In the run-up to the most important seafood exhibition of the world, the European Seafood Exhibition, Aquaculture Stewardship Council’s CEO Chris Ninnes gives an update on where the Aquaculture Stewardship Council stands at the moment. “ASC certified tilapia and pangasius are welcomed by the market. Almost 300 products bearing the ASC consumer facing logo for responsibly farmed fish are available in 16 countries, mainly in Europe but also in Canada, and there is much more to come.”
Top 5 ASC countries (based on number of products)
- The Netherlands
- France / Denmark
“The Aquaculture Stewardship Council’s aim is to transform fish farming towards environmental sustainability and social responsibility. To date 23 tilapia farms and 19 pangasius farms have successfully met the ASC standards and have all publicly acclaimed their ASC certificates. The farms are spread over Indonesia, Malaysia, Vietnam, Taiwan, Honduras, Ecuador and Costa Rica” according to Chris Ninnes.
“Vietnam is a good example of where ASC certification is being used to drive industry wide progress within the very important pangasius sector in the Mekong delta. ASC certification is demonstrating industry progress in addressing the adverse impacts of pangasius farming such as: pollution of the Mekong-river, uncontrolled catch of wild fish for feed production, misuse of antibiotics and high density in ponds. At the moment over 10 percent of the production originates from ASC certified farms. By the end of 2015 commitments have been made by the sector that half of the production will be compliant with the ASC standards. With the help of government, WWF Vietnam, IDH and SNV the pangasius farming industry is making amazing progress in transforming the sector.”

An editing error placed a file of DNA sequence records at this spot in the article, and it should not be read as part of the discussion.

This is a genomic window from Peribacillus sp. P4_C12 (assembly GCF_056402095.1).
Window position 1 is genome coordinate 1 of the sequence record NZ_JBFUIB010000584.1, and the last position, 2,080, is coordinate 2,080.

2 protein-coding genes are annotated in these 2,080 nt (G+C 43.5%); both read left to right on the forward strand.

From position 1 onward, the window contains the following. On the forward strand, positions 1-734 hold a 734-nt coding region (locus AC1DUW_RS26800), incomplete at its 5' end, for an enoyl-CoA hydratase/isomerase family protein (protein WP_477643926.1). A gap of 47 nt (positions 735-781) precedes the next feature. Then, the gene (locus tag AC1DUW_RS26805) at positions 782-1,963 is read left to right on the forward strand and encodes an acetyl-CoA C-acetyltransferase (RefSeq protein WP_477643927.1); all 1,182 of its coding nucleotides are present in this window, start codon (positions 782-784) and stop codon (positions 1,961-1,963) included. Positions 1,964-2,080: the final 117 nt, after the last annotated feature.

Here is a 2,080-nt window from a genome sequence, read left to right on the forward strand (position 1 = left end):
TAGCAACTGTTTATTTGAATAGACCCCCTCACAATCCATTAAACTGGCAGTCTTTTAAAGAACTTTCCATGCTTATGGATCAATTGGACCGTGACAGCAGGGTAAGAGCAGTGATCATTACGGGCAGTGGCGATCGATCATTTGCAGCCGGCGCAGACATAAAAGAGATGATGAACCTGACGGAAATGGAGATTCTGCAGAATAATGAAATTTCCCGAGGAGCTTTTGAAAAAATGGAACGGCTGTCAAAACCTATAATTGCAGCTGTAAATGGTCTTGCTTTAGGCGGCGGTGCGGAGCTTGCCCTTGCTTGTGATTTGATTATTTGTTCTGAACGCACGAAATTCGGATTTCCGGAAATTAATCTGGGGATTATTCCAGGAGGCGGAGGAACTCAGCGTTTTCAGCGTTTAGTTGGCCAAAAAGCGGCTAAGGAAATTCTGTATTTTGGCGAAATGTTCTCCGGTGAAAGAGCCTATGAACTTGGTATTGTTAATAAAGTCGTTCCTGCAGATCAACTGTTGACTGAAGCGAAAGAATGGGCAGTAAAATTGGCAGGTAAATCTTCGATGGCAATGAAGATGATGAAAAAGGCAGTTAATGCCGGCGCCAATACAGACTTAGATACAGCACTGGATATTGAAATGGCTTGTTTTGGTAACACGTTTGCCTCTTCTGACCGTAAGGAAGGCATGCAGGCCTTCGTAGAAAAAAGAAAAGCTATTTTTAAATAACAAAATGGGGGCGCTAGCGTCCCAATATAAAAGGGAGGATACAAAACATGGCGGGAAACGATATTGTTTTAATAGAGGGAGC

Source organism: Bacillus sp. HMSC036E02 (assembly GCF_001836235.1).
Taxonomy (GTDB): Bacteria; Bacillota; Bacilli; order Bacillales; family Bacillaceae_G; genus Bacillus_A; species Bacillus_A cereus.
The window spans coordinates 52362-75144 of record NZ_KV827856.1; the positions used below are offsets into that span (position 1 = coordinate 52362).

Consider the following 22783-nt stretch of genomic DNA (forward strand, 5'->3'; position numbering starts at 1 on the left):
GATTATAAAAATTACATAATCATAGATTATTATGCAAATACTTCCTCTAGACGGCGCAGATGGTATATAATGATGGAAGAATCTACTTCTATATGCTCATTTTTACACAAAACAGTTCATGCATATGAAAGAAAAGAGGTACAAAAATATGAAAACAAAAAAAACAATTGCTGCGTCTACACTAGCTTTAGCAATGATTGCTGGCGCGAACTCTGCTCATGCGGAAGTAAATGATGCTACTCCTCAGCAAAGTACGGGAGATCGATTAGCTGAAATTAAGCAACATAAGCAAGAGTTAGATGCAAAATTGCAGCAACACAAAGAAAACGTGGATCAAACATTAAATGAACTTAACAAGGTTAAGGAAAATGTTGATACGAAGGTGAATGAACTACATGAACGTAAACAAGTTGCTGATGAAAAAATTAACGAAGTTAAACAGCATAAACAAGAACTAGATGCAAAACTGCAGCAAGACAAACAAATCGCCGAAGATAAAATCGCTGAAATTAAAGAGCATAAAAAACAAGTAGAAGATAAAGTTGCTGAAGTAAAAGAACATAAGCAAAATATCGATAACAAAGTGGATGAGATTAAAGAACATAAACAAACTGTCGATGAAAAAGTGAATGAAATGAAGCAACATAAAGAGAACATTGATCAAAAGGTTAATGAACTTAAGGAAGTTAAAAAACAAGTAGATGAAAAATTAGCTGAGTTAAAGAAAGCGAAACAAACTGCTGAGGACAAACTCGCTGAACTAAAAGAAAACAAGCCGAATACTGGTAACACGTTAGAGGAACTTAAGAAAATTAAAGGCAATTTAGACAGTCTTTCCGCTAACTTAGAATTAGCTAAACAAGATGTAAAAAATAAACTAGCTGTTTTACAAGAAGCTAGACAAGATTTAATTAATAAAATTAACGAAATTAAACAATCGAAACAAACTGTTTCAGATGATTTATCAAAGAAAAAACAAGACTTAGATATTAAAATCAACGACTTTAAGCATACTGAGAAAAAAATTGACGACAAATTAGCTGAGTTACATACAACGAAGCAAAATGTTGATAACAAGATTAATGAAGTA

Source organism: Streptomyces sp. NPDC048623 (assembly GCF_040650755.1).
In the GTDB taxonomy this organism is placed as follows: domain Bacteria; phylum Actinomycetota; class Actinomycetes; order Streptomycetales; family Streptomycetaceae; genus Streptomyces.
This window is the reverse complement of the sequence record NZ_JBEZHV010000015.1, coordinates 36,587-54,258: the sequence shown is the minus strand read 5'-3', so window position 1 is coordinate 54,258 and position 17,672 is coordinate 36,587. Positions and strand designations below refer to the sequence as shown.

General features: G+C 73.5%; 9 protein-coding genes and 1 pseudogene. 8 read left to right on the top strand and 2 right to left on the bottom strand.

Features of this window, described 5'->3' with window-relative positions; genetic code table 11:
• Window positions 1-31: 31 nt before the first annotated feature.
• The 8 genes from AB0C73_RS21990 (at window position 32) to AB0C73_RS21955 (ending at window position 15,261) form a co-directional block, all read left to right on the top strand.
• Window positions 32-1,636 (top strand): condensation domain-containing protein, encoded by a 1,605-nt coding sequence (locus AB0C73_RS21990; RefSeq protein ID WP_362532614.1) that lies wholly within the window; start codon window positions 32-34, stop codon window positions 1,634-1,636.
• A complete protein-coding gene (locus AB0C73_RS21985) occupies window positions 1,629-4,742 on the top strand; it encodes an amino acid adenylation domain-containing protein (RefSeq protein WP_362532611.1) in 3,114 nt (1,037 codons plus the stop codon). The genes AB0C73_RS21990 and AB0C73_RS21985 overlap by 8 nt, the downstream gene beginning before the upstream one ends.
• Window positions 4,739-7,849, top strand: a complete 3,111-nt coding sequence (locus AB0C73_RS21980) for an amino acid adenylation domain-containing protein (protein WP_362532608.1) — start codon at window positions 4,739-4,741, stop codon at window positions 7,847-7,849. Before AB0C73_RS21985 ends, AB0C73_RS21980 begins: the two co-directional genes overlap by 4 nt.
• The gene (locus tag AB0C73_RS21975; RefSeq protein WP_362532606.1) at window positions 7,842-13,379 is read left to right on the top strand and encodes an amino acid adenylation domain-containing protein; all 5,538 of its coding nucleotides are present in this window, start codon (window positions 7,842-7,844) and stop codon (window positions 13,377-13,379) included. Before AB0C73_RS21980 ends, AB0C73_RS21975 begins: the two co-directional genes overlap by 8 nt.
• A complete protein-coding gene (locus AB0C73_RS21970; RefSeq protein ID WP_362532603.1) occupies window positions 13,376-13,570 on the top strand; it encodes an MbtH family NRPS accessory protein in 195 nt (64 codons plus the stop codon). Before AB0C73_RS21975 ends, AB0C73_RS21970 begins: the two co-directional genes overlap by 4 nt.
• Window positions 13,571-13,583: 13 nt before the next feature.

More species to come
“The ASC is now ready for their next big ‘exam’ as the first ASC salmon certification programme will soon go live.” says Ninnes. “The certifiers are trained and the first salmon audits are anticipated in a few months. Not only the major producing countries such as Norway and Chile are engaged, but also farms from the United Kingdom, Canada and New Zealand are eager to participate.
“We are also moving forward with the testing of the trout certification programme and pilot audits are now taking place in Denmark, England and Turkey. The final certification documents for bivalves are in their final approval stage with the ASC governance. Certifiers will start auditing later this year, after we have trained the auditors on the Bivalves Standard. The training date will be announced shortly. We are also seeing good progress with the final two standards for seriola/cobia and shrimp that are still being developed under the auspices of the Aquaculture Dialogues. The seriola and cobia standard is currently open for its first round of public consultation, the development of the shrimp standard is in its final stages and the draft audit manual is being revised following pilots undertaken by the Dialogue Steering Committee.”
“The ASC will also shortly start another important initiative to consolidate the feed requirements across all of the existing ASC standards into a single ‘ask’ of the farming and feed manufacturing sectors” states Ninnes. “Feed represents a significant part of the environmental impact of fish farming, reflected in the use of fish meal and fish oil mainly sourced from wild catch. But also the use of soy and palm oil in feed is a growing concern. ASC’s approach will look to also invite other certification platforms to participate in the development of these requirements and ultimately use them so that we can collectively promote responsible feed use. This initiative will be managed by the ASC, will follow ISEAL protocols and will encourage broad stakeholder participation. We expect to have this work concluded by the end of 2015.”
“Because ASC values consumer opinion we carried out research in our two most important markets to date – the Netherlands and Germany. From 1,000 consumers we have learned about their attitude and main concerns about farmed seafood.
The main observations:
- A label for responsible farmed seafood is welcomed, it will help the consumer make the right decision in buying a product
- Main concerns regarding fish farming are: water pollution, misuse of antibiotics, working conditions for the staff and animal welfare
- Just 20 percent of the consumers know that the fish they buy is farmed